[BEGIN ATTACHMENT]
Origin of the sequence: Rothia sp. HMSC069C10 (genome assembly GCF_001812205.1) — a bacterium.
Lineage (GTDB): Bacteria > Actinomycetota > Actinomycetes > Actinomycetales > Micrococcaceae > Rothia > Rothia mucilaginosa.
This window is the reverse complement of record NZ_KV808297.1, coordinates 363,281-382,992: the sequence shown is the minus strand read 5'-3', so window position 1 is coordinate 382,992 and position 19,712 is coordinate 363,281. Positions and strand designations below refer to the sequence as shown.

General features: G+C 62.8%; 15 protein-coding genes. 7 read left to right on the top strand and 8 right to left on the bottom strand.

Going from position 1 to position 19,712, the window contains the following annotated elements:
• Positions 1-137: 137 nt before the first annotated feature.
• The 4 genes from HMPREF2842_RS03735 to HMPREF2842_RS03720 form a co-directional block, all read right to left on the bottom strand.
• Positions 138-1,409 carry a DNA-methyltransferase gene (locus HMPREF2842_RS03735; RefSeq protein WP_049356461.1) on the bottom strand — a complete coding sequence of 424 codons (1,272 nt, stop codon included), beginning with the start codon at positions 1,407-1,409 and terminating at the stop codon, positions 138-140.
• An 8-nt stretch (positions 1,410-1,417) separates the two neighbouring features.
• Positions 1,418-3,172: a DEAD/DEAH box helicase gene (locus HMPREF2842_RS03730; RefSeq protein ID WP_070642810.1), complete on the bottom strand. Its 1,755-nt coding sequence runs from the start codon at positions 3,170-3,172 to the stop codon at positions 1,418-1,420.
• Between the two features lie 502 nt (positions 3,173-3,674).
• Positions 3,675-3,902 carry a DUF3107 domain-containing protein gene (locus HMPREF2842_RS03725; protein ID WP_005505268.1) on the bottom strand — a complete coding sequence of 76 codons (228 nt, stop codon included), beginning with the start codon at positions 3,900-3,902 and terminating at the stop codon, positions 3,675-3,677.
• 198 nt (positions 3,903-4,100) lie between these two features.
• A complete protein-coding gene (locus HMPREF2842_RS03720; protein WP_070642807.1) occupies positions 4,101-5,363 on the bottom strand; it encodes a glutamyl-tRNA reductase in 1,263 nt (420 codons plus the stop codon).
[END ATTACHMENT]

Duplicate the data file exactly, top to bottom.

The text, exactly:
Origin of the sequence: Rothia sp. HMSC069C10 (genome assembly GCF_001812205.1) — a bacterium.
Lineage (GTDB): Bacteria > Actinomycetota > Actinomycetes > Actinomycetales > Micrococcaceae > Rothia > Rothia mucilaginosa.
This window is the reverse complement of record NZ_KV808297.1, coordinates 363,281-382,992: the sequence shown is the minus strand read 5'-3', so window position 1 is coordinate 382,992 and position 19,712 is coordinate 363,281. Positions and strand designations below refer to the sequence as shown.

General features: G+C 62.8%; 15 protein-coding genes. 7 read left to right on the top strand and 8 right to left on the bottom strand.

Going from position 1 to position 19,712, the window contains the following annotated elements:
• Positions 1-137: 137 nt before the first annotated feature.
• The 4 genes from HMPREF2842_RS03735 to HMPREF2842_RS03720 form a co-directional block, all read right to left on the bottom strand.
• Positions 138-1,409 carry a DNA-methyltransferase gene (locus HMPREF2842_RS03735; RefSeq protein WP_049356461.1) on the bottom strand — a complete coding sequence of 424 codons (1,272 nt, stop codon included), beginning with the start codon at positions 1,407-1,409 and terminating at the stop codon, positions 138-140.
• An 8-nt stretch (positions 1,410-1,417) separates the two neighbouring features.
• Positions 1,418-3,172: a DEAD/DEAH box helicase gene (locus HMPREF2842_RS03730; RefSeq protein ID WP_070642810.1), complete on the bottom strand. Its 1,755-nt coding sequence runs from the start codon at positions 3,170-3,172 to the stop codon at positions 1,418-1,420.
• Between the two features lie 502 nt (positions 3,173-3,674).
• Positions 3,675-3,902 carry a DUF3107 domain-containing protein gene (locus HMPREF2842_RS03725; protein ID WP_005505268.1) on the bottom strand — a complete coding sequence of 76 codons (228 nt, stop codon included), beginning with the start codon at positions 3,900-3,902 and terminating at the stop codon, positions 3,675-3,677.
• 198 nt (positions 3,903-4,100) lie between these two features.
• A complete protein-coding gene (locus HMPREF2842_RS03720; protein WP_070642807.1) occupies positions 4,101-5,363 on the bottom strand; it encodes a glutamyl-tRNA reductase in 1,263 nt (420 codons plus the stop codon).